In June, 58% of the sales in the state were made in all-cash, according to a report by RealtyTrac.
But it’s not just Nevada. All-cash deals in Florida comprised 57% of home sales during the month; in the state of New York, it was 51%, and in Vermont, a whopping 80%.
In markets like these, lingering foreclosures and depressed home prices are attracting private equity firms and other investors looking to buy before home prices go much higher, RealtyTrac said.
In other markets, where there are fewer distressed properties, the all-cash deals are a lot less prevalent. Nationwide, cash deals comprised 30% of home sales in June, down from 31% a year earlier, RealtyTrac reported. But in states like Texas, Utah and New Mexico, such deals were practically non-existent.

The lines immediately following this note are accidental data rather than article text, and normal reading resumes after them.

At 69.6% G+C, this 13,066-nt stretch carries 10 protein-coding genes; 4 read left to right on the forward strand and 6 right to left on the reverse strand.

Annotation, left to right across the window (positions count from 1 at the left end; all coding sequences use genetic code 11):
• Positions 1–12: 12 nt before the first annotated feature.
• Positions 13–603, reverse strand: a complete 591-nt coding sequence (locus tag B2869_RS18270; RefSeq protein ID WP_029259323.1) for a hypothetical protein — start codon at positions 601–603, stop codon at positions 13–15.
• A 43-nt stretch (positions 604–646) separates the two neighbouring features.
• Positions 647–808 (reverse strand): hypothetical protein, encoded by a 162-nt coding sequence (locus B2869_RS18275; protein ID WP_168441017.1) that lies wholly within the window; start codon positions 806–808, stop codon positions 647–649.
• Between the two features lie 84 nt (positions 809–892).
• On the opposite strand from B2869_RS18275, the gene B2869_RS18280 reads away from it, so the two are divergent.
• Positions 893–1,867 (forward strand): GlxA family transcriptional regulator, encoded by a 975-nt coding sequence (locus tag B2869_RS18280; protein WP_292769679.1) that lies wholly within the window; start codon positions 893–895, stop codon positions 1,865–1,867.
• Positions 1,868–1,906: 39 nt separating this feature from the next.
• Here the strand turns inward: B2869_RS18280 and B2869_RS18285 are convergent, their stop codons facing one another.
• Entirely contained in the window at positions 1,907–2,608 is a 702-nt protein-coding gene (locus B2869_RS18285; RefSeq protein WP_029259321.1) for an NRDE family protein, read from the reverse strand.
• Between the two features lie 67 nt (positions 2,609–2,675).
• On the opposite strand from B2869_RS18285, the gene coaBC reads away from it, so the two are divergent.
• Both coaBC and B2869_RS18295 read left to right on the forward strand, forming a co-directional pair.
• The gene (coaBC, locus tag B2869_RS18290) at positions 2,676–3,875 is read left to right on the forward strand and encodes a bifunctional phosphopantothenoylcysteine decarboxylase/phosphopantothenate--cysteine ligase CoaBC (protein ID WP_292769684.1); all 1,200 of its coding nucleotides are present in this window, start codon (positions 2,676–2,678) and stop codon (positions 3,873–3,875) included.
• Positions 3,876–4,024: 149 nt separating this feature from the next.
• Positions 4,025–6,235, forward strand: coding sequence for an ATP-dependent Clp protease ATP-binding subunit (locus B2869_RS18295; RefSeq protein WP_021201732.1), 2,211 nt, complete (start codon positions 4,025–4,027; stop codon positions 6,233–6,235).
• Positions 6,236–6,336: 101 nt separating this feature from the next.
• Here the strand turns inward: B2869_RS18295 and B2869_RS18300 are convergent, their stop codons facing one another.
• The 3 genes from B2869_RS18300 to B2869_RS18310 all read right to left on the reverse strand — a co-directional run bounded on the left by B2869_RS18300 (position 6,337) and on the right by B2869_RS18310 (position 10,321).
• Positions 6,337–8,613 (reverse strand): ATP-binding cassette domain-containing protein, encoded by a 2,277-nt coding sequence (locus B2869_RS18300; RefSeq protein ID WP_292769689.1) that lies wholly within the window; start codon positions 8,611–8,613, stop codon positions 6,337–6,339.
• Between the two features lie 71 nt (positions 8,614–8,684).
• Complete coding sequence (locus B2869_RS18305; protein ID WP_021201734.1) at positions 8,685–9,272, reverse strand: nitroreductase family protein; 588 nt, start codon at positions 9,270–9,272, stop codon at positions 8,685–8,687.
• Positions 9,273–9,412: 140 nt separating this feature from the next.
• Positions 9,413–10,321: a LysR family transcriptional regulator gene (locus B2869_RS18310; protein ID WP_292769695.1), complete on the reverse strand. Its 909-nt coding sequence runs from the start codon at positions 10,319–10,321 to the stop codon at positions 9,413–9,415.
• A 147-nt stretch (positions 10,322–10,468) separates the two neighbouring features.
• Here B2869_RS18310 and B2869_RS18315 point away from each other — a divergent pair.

Hit hard by foreclosures when the housing bubble burst, Phoenix was one of the first places investors flocked to. A year ago, 25% of all homes sold went to deep-pocketed investors. In June, that percentage dropped to 13% as most of the low-priced, prime properties had already been sold.
With fewer opportunities in her hometown, she has been buying and flipping in Orlando, where 53% of sales were all-cash deals last month, according to RealtyTrac. Other Florida metros ranked even higher for cash sales. In Miami, 64% of deals were done in cash and in Tampa, 58%.
A larger share of the deals in Florida, however, are going to individual buyers, according to Blomquist. Retirees come to the state looking to buy with the proceeds from the sale of their former home or cash from their retirement funds. There’s also a huge cash-rich international contingent, especially in Miami.
Source: CNN Money